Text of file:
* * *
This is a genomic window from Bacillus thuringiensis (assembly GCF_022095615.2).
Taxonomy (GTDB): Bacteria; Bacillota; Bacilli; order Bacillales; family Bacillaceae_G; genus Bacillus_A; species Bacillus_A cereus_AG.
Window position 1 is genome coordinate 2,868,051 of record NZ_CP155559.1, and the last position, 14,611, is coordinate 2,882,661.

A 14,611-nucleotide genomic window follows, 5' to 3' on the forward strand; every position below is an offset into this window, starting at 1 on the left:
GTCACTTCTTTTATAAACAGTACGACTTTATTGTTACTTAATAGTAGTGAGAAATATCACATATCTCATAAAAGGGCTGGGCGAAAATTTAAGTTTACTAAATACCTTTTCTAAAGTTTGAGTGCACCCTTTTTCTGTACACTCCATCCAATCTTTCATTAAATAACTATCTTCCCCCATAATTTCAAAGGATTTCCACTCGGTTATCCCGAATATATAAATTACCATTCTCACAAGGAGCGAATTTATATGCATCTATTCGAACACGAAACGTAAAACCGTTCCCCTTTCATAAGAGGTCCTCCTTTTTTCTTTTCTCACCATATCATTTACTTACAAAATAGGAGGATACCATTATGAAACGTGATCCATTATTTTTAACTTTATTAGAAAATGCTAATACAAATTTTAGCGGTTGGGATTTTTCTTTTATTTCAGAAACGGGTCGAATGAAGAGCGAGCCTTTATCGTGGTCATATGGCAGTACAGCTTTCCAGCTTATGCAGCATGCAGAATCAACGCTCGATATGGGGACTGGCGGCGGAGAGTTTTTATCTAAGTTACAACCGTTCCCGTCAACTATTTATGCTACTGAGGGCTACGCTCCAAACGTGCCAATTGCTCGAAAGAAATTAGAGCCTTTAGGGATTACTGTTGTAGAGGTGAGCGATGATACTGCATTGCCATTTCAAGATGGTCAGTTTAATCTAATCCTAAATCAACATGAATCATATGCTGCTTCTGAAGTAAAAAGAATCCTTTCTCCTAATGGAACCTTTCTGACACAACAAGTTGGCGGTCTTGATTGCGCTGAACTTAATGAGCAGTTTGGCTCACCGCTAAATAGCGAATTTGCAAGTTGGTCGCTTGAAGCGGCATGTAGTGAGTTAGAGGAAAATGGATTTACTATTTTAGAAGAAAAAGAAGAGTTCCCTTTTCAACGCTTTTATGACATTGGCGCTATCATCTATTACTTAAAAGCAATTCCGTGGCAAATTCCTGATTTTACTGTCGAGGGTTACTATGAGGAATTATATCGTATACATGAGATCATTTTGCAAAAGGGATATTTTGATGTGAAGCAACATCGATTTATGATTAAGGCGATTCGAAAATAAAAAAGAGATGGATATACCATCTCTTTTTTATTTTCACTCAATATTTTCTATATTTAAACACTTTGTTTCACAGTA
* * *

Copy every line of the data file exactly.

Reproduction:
This is a genomic window from Bacillus thuringiensis (assembly GCF_022095615.2).
Taxonomy (GTDB): Bacteria; Bacillota; Bacilli; order Bacillales; family Bacillaceae_G; genus Bacillus_A; species Bacillus_A cereus_AG.
Window position 1 is genome coordinate 2,868,051 of record NZ_CP155559.1, and the last position, 14,611, is coordinate 2,882,661.

A 14,611-nucleotide genomic window follows, 5' to 3' on the forward strand; every position below is an offset into this window, starting at 1 on the left:
GTCACTTCTTTTATAAACAGTACGACTTTATTGTTACTTAATAGTAGTGAGAAATATCACATATCTCATAAAAGGGCTGGGCGAAAATTTAAGTTTACTAAATACCTTTTCTAAAGTTTGAGTGCACCCTTTTTCTGTACACTCCATCCAATCTTTCATTAAATAACTATCTTCCCCCATAATTTCAAAGGATTTCCACTCGGTTATCCCGAATATATAAATTACCATTCTCACAAGGAGCGAATTTATATGCATCTATTCGAACACGAAACGTAAAACCGTTCCCCTTTCATAAGAGGTCCTCCTTTTTTCTTTTCTCACCATATCATTTACTTACAAAATAGGAGGATACCATTATGAAACGTGATCCATTATTTTTAACTTTATTAGAAAATGCTAATACAAATTTTAGCGGTTGGGATTTTTCTTTTATTTCAGAAACGGGTCGAATGAAGAGCGAGCCTTTATCGTGGTCATATGGCAGTACAGCTTTCCAGCTTATGCAGCATGCAGAATCAACGCTCGATATGGGGACTGGCGGCGGAGAGTTTTTATCTAAGTTACAACCGTTCCCGTCAACTATTTATGCTACTGAGGGCTACGCTCCAAACGTGCCAATTGCTCGAAAGAAATTAGAGCCTTTAGGGATTACTGTTGTAGAGGTGAGCGATGATACTGCATTGCCATTTCAAGATGGTCAGTTTAATCTAATCCTAAATCAACATGAATCATATGCTGCTTCTGAAGTAAAAAGAATCCTTTCTCCTAATGGAACCTTTCTGACACAACAAGTTGGCGGTCTTGATTGCGCTGAACTTAATGAGCAGTTTGGCTCACCGCTAAATAGCGAATTTGCAAGTTGGTCGCTTGAAGCGGCATGTAGTGAGTTAGAGGAAAATGGATTTACTATTTTAGAAGAAAAAGAAGAGTTCCCTTTTCAACGCTTTTATGACATTGGCGCTATCATCTATTACTTAAAAGCAATTCCGTGGCAAATTCCTGATTTTACTGTCGAGGGTTACTATGAGGAATTATATCGTATACATGAGATCATTTTGCAAAAGGGATATTTTGATGTGAAGCAACATCGATTTATGATTAAGGCGATTCGAAAATAAAAAAGAGATGGATATACCATCTCTTTTTTATTTTCACTCAATATTTTCTATATTTAAACACTTTGTTTCACAGTA